Most people understand what cadence is but for those unsure cadence is simply the amount of times your legs spin per minute, pedalling rate or rpm. Cadence can be affected by climbing, descending, accelerating, stopping and so on. Gear selection also dictates your speed and cadence so getting in the right gear is crucial to both maintaining a steady speed, climbing hills, and racing. Simply put your low gears are for going uphill, riding on difficult terrain, getting started and accelerating and your high gears are for riding downhill and going fast.


Bikes are fitted with front and rear gears. The front mech or chain-set will have between one and three rings. The little one will be for easier and slower gears and the larger harder and faster. The rear cassette will have large variation of cogs depending on your bike. The smallest cog is your fastest and hardest and the biggest is the easiest and slowest. In the newer group-sets you can use the largest front ring with the largest rear cog and vice verse but in older bikes this won’t be possible and you might hear chain rub in this gear selection. The fastest gear on your bike is the largest ring on the front with the smallest on the back, and the easiest is the opposite.


One crucial thing to remember when cycling is to prepare to change gear before you get to the change in terrain. For example, if you’re heading towards a steep hill you will need to get onto the little ring before attempting the hill. If you get caught on the hill in the wrong ring you may struggle to shift down without hearing that horrible crunching noise. The reason you get that noise is that when you shift gears you should ease off the pressure on the pedals but still continue to spin. If you get to that hill in a hard gear and your cadence drops too much you will struggle to be able to release pressure without stopping or, as written above, you will hear that crunching noise.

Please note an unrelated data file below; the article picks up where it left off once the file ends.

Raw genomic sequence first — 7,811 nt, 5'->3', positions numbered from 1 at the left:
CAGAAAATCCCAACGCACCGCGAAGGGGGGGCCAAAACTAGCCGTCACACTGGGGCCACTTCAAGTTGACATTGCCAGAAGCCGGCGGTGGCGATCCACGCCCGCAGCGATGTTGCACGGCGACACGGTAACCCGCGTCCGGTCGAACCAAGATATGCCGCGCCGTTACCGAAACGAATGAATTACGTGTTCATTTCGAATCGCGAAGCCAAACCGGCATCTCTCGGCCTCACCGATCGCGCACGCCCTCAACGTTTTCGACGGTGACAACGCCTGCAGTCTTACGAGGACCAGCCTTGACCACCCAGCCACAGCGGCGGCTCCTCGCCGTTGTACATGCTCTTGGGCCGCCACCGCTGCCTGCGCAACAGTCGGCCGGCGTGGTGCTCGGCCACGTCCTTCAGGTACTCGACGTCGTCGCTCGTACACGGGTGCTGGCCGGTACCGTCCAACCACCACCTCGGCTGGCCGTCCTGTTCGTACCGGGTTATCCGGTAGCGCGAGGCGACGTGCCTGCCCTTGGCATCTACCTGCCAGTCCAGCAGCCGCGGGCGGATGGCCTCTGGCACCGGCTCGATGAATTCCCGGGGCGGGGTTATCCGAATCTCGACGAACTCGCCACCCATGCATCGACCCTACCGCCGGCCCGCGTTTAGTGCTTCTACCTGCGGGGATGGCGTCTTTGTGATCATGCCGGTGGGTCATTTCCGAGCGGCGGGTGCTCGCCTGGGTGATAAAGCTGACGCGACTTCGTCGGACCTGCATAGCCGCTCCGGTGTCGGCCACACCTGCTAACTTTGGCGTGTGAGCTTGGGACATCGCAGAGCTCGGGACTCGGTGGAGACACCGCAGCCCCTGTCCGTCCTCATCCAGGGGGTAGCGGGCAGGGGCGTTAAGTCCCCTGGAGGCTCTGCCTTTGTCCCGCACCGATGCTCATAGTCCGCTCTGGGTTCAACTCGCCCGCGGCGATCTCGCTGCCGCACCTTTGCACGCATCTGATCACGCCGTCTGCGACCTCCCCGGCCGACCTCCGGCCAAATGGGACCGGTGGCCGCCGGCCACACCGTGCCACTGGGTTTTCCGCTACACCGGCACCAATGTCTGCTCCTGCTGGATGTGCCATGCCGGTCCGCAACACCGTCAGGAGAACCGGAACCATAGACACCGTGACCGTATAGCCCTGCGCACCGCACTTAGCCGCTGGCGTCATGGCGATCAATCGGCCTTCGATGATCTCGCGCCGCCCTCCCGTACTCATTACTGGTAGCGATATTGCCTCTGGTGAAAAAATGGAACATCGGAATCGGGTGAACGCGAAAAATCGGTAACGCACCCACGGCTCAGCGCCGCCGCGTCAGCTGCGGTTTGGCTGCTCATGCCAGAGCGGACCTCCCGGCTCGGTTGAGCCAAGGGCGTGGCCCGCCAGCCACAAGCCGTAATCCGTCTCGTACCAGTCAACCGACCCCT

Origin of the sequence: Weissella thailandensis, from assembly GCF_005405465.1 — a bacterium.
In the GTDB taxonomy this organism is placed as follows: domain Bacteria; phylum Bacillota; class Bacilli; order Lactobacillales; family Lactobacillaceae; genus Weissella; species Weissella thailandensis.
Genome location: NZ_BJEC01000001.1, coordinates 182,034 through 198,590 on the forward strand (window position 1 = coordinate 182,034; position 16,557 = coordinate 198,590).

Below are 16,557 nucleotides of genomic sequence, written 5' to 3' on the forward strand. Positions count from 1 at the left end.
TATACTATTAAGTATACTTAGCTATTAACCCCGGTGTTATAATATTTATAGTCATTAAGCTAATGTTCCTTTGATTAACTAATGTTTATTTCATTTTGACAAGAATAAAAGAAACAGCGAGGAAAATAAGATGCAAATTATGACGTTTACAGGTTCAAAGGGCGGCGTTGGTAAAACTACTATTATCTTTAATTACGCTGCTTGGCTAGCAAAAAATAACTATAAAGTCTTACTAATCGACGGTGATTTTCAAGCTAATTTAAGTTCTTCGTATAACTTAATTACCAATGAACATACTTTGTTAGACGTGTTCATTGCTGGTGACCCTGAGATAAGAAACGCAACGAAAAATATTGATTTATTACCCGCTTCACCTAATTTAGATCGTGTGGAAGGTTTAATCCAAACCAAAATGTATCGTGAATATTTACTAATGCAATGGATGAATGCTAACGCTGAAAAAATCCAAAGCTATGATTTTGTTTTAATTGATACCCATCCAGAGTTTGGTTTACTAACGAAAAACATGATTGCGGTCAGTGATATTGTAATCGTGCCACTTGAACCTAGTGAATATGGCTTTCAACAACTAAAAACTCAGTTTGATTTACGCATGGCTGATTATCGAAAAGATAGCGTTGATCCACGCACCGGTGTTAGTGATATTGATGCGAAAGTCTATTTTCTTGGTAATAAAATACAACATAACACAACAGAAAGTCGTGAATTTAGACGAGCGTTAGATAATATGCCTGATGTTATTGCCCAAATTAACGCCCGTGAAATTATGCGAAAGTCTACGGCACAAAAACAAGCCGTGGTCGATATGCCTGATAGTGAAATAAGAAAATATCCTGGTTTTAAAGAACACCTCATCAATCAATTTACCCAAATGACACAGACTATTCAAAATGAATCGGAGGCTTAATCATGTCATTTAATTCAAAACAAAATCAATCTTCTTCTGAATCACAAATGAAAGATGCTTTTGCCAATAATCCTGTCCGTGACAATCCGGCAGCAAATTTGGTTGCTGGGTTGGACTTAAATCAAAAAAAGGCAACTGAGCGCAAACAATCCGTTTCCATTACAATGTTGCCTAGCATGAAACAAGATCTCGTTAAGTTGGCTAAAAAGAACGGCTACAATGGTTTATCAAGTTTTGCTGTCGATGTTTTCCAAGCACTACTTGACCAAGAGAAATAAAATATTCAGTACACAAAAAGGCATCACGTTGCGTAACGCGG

A few other things to remember include keep your head and eyes up, avoid looking down at the gears as this takes your attention away from the road ahead and any potential dangers. You should always shift through one gear at a time trying to do too much at once can cause you to drop your chain. This is the same when changing up or down on the front rings when you are in the opposite on the rear cassette. For example, you may drop your chain if you are in your hardest pairing and then drop to the smaller ring on the front and vice verse.


To get some practice with your gears head out and try pedalling in different gears. You will notice that you will struggle to maintain a quick cadence in harder gears while going slow. Hopefully this will enable you to understand what gears you need to start off in. This can particularly important when you need to get away quickly such as a time trial.


You will also need to learn which gears are best for you for climbing. It is important to keep your cadence up when ascending but if you drop your gears too much you won’t be going that fast. It’s a difficult balance to get right, one that requires practice, and it will differ depending on what bike you have and what gearing is on that bike.


More to gearing than first seems. Getting it right will not only save you time in a race or help you ride over varying terrain but also prolong your bike equipment. That crunching noise when you get it wrong is damaging your chain-set. Look after it now or pay for it later…